Foaming at the mouth, rolling of the eyes, assuming serpentine characteristics in the face or body: all classic signs, explains Father Gary Thomas, of demonic influence.
Father Thomas, pastor of the Sacred Heart Parish in Saratoga, California, is an avid Giants fan and a 28-year veteran of the priesthood. He is also a practicing exorcist; in the fall of 2005, Father Thomas traveled to Rome to complete a year-long training course under the tutelage of a master Italian exorcist. The story of his training inspired The Rite, a Warner Brothers film starring Anthony Hopkins that opens in theaters Friday.
Despite this fictional portrayal, Father Thomas is also the embodiment of a new trend in the American Catholic church: Long the purview of American cinema, Catholic exorcism is being reclaimed, publicly, by its real-life practitioners. A factual account of Father Thomas's training has been published in a book by journalist Matt Baglio; the Discovery Channel recently announced the airing of a reality show featuring the accounts of trained Catholic exorcists (though the Vatican has denied any official involvement with the series); and last November, Bishop Thomas John Paprocki of the Diocese of Springfield in Illinois convened a two-day conference to discuss the practice of exorcism within the Catholic Church.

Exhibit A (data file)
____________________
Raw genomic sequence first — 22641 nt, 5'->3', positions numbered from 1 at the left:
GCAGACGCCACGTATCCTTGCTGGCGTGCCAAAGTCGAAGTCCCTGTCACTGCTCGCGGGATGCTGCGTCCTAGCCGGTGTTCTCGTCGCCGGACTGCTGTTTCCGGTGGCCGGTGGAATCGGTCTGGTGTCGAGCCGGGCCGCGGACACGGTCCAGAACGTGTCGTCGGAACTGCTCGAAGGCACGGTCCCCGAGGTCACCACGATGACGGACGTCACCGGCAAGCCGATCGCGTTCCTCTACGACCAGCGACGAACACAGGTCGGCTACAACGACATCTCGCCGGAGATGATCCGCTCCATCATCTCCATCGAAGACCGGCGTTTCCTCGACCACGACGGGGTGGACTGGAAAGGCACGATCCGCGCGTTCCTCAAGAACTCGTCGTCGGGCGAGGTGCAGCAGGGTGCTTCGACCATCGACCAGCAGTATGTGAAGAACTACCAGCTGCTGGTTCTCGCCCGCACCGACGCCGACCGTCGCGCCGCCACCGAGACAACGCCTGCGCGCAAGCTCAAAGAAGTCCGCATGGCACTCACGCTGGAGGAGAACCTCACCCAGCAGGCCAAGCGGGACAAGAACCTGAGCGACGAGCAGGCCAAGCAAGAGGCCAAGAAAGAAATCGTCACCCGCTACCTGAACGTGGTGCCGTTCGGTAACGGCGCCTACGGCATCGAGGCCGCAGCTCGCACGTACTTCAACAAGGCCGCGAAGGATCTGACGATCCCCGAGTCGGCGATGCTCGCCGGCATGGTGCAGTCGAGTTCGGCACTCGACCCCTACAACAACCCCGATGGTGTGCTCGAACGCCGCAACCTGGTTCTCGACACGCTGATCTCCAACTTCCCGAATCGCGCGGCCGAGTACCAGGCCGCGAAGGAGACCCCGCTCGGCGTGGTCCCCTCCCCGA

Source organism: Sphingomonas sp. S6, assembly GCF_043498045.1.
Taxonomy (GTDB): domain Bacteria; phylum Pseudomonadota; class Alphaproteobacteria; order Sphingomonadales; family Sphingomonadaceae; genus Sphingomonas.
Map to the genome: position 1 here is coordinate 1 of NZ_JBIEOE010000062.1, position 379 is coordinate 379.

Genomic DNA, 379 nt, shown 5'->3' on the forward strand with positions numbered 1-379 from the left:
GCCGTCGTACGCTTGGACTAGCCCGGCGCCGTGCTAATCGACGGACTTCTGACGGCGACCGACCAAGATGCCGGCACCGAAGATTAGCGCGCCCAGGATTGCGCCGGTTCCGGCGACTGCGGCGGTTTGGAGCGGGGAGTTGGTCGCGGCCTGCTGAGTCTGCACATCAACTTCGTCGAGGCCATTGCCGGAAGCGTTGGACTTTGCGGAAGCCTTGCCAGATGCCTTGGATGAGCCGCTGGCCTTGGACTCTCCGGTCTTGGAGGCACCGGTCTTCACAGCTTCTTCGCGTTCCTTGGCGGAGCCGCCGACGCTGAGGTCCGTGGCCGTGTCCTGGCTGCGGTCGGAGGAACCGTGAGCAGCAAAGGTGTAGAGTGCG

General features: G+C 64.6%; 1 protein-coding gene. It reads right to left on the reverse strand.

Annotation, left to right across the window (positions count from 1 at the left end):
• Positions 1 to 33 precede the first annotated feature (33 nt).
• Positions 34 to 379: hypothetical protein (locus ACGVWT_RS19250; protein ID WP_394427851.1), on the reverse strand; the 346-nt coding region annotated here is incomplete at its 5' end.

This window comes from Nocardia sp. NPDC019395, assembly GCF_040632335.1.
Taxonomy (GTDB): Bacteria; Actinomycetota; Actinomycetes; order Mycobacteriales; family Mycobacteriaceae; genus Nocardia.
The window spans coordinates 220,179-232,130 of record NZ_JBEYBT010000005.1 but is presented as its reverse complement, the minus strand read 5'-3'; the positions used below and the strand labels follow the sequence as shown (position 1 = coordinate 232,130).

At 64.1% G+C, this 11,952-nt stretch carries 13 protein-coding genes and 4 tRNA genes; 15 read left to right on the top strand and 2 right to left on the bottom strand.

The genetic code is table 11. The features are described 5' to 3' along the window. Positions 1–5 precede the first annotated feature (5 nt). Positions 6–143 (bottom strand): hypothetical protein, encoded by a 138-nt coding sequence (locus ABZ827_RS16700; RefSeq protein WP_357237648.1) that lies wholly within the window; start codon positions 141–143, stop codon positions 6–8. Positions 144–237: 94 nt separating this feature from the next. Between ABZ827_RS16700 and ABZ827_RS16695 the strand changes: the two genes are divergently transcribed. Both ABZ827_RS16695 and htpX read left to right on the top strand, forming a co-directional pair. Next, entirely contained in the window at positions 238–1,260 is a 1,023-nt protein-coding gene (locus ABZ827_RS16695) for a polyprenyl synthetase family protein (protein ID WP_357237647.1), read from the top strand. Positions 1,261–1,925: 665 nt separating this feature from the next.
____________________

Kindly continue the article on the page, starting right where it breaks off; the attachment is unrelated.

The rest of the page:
The Catholic Church does not maintain official statistics on exorcisms. Yet Bishop Paprocki estimates that there are only around 30 priests in the United States qualified to perform the Rite of Exorcism, and he argues that these priests must contend with a growing number of exorcism requests. The exorcism conference included sessions devoted to canon law and the dangers of an improperly performed exorcism, and the bishop hopes to eventually create a network of exorcists that extends across the United States. He also envisions the establishment of a formal program to train the next generation of exorcists. "The priests who have this responsibility get exorcism requests from all over the country," he explains. "We want to prevent these priests from being overburdened."